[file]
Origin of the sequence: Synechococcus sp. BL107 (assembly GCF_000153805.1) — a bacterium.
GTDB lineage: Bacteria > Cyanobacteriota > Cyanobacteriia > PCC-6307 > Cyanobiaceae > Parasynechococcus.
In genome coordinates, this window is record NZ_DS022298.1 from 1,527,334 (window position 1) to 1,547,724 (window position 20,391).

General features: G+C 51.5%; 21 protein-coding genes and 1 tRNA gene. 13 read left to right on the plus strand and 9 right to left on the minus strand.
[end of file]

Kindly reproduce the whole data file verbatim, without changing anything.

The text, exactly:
Origin of the sequence: Synechococcus sp. BL107 (assembly GCF_000153805.1) — a bacterium.
GTDB lineage: Bacteria > Cyanobacteriota > Cyanobacteriia > PCC-6307 > Cyanobiaceae > Parasynechococcus.
In genome coordinates, this window is record NZ_DS022298.1 from 1,527,334 (window position 1) to 1,547,724 (window position 20,391).

General features: G+C 51.5%; 21 protein-coding genes and 1 tRNA gene. 13 read left to right on the plus strand and 9 right to left on the minus strand.